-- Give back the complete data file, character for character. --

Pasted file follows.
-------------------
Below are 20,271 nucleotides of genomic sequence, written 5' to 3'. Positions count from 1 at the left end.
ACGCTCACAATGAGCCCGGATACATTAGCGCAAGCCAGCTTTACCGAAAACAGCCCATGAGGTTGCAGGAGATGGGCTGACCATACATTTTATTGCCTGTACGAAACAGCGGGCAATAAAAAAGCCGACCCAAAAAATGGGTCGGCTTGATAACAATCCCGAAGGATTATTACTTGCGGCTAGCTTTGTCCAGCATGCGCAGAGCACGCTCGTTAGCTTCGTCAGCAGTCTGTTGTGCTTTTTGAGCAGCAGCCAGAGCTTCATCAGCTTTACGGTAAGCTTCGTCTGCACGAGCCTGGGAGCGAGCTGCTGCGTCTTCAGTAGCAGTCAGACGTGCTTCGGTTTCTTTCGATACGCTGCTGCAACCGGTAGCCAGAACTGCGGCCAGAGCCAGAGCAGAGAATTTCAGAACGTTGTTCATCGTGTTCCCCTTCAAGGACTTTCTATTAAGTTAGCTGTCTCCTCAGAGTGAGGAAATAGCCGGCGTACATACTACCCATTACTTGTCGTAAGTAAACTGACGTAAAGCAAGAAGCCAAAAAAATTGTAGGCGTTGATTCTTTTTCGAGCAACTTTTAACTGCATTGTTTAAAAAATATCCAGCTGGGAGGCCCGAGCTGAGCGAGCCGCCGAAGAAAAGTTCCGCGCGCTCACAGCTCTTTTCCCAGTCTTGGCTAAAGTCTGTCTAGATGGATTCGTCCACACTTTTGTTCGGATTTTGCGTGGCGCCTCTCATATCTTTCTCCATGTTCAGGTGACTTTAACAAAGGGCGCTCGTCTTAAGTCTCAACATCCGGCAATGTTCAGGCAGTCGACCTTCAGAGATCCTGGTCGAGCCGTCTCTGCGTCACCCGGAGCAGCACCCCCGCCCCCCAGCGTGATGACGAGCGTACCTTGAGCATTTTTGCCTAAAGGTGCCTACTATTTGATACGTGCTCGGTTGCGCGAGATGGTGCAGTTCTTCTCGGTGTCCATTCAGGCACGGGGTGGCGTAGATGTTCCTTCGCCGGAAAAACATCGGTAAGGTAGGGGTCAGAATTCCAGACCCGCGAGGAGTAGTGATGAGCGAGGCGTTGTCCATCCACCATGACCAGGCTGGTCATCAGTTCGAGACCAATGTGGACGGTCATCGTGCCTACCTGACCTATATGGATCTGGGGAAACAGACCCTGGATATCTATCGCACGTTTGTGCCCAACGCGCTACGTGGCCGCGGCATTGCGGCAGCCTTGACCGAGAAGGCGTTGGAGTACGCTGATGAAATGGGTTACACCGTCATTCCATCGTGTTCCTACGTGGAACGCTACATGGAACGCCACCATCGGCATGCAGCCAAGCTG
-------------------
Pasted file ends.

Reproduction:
Below are 20,271 nucleotides of genomic sequence, written 5' to 3'. Positions count from 1 at the left end.
ACGCTCACAATGAGCCCGGATACATTAGCGCAAGCCAGCTTTACCGAAAACAGCCCATGAGGTTGCAGGAGATGGGCTGACCATACATTTTATTGCCTGTACGAAACAGCGGGCAATAAAAAAGCCGACCCAAAAAATGGGTCGGCTTGATAACAATCCCGAAGGATTATTACTTGCGGCTAGCTTTGTCCAGCATGCGCAGAGCACGCTCGTTAGCTTCGTCAGCAGTCTGTTGTGCTTTTTGAGCAGCAGCCAGAGCTTCATCAGCTTTACGGTAAGCTTCGTCTGCACGAGCCTGGGAGCGAGCTGCTGCGTCTTCAGTAGCAGTCAGACGTGCTTCGGTTTCTTTCGATACGCTGCTGCAACCGGTAGCCAGAACTGCGGCCAGAGCCAGAGCAGAGAATTTCAGAACGTTGTTCATCGTGTTCCCCTTCAAGGACTTTCTATTAAGTTAGCTGTCTCCTCAGAGTGAGGAAATAGCCGGCGTACATACTACCCATTACTTGTCGTAAGTAAACTGACGTAAAGCAAGAAGCCAAAAAAATTGTAGGCGTTGATTCTTTTTCGAGCAACTTTTAACTGCATTGTTTAAAAAATATCCAGCTGGGAGGCCCGAGCTGAGCGAGCCGCCGAAGAAAAGTTCCGCGCGCTCACAGCTCTTTTCCCAGTCTTGGCTAAAGTCTGTCTAGATGGATTCGTCCACACTTTTGTTCGGATTTTGCGTGGCGCCTCTCATATCTTTCTCCATGTTCAGGTGACTTTAACAAAGGGCGCTCGTCTTAAGTCTCAACATCCGGCAATGTTCAGGCAGTCGACCTTCAGAGATCCTGGTCGAGCCGTCTCTGCGTCACCCGGAGCAGCACCCCCGCCCCCCAGCGTGATGACGAGCGTACCTTGAGCATTTTTGCCTAAAGGTGCCTACTATTTGATACGTGCTCGGTTGCGCGAGATGGTGCAGTTCTTCTCGGTGTCCATTCAGGCACGGGGTGGCGTAGATGTTCCTTCGCCGGAAAAACATCGGTAAGGTAGGGGTCAGAATTCCAGACCCGCGAGGAGTAGTGATGAGCGAGGCGTTGTCCATCCACCATGACCAGGCTGGTCATCAGTTCGAGACCAATGTGGACGGTCATCGTGCCTACCTGACCTATATGGATCTGGGGAAACAGACCCTGGATATCTATCGCACGTTTGTGCCCAACGCGCTACGTGGCCGCGGCATTGCGGCAGCCTTGACCGAGAAGGCGTTGGAGTACGCTGATGAAATGGGTTACACCGTCATTCCATCGTGTTCCTACGTGGAACGCTACATGGAACGCCACCATCGGCATGCAGCCAAGCTG